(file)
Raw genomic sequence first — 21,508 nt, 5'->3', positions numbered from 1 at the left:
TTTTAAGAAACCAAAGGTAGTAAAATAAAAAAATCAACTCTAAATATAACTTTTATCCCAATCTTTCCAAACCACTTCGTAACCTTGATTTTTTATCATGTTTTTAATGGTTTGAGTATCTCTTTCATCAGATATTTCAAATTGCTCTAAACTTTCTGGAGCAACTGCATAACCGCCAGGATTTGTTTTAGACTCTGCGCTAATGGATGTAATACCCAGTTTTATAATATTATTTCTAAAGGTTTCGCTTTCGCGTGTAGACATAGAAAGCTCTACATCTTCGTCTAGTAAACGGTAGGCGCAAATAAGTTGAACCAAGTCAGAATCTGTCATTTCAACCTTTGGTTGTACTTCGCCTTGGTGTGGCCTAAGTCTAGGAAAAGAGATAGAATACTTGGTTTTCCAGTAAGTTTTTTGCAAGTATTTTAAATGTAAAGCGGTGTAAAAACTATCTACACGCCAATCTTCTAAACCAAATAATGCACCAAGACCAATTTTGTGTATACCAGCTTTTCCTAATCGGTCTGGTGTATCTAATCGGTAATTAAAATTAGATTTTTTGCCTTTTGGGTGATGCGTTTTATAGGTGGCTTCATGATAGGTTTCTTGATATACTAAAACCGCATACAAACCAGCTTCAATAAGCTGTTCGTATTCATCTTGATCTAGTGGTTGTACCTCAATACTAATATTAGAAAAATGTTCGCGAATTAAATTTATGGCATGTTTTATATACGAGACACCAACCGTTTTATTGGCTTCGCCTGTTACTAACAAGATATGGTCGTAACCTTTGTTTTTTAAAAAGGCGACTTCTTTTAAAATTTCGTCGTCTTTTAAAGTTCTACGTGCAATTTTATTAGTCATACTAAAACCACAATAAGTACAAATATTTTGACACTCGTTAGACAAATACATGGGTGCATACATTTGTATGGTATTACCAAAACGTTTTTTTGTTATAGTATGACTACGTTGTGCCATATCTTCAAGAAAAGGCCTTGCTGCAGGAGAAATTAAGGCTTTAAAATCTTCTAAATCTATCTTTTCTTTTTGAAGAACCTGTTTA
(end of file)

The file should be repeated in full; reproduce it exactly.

Raw genomic sequence first — 21,508 nt, 5'->3', positions numbered from 1 at the left:
TTTTAAGAAACCAAAGGTAGTAAAATAAAAAAATCAACTCTAAATATAACTTTTATCCCAATCTTTCCAAACCACTTCGTAACCTTGATTTTTTATCATGTTTTTAATGGTTTGAGTATCTCTTTCATCAGATATTTCAAATTGCTCTAAACTTTCTGGAGCAACTGCATAACCGCCAGGATTTGTTTTAGACTCTGCGCTAATGGATGTAATACCCAGTTTTATAATATTATTTCTAAAGGTTTCGCTTTCGCGTGTAGACATAGAAAGCTCTACATCTTCGTCTAGTAAACGGTAGGCGCAAATAAGTTGAACCAAGTCAGAATCTGTCATTTCAACCTTTGGTTGTACTTCGCCTTGGTGTGGCCTAAGTCTAGGAAAAGAGATAGAATACTTGGTTTTCCAGTAAGTTTTTTGCAAGTATTTTAAATGTAAAGCGGTGTAAAAACTATCTACACGCCAATCTTCTAAACCAAATAATGCACCAAGACCAATTTTGTGTATACCAGCTTTTCCTAATCGGTCTGGTGTATCTAATCGGTAATTAAAATTAGATTTTTTGCCTTTTGGGTGATGCGTTTTATAGGTGGCTTCATGATAGGTTTCTTGATATACTAAAACCGCATACAAACCAGCTTCAATAAGCTGTTCGTATTCATCTTGATCTAGTGGTTGTACCTCAATACTAATATTAGAAAAATGTTCGCGAATTAAATTTATGGCATGTTTTATATACGAGACACCAACCGTTTTATTGGCTTCGCCTGTTACTAACAAGATATGGTCGTAACCTTTGTTTTTTAAAAAGGCGACTTCTTTTAAAATTTCGTCGTCTTTTAAAGTTCTACGTGCAATTTTATTAGTCATACTAAAACCACAATAAGTACAAATATTTTGACACTCGTTAGACAAATACATGGGTGCATACATTTGTATGGTATTACCAAAACGTTTTTTTGTTATAGTATGACTACGTTGTGCCATATCTTCAAGAAAAGGCCTTGCTGCAGGAGAAATTAAGGCTTTAAAATCTTCTAAATCTATCTTTTCTTTTTGAAGAACCTGTTTA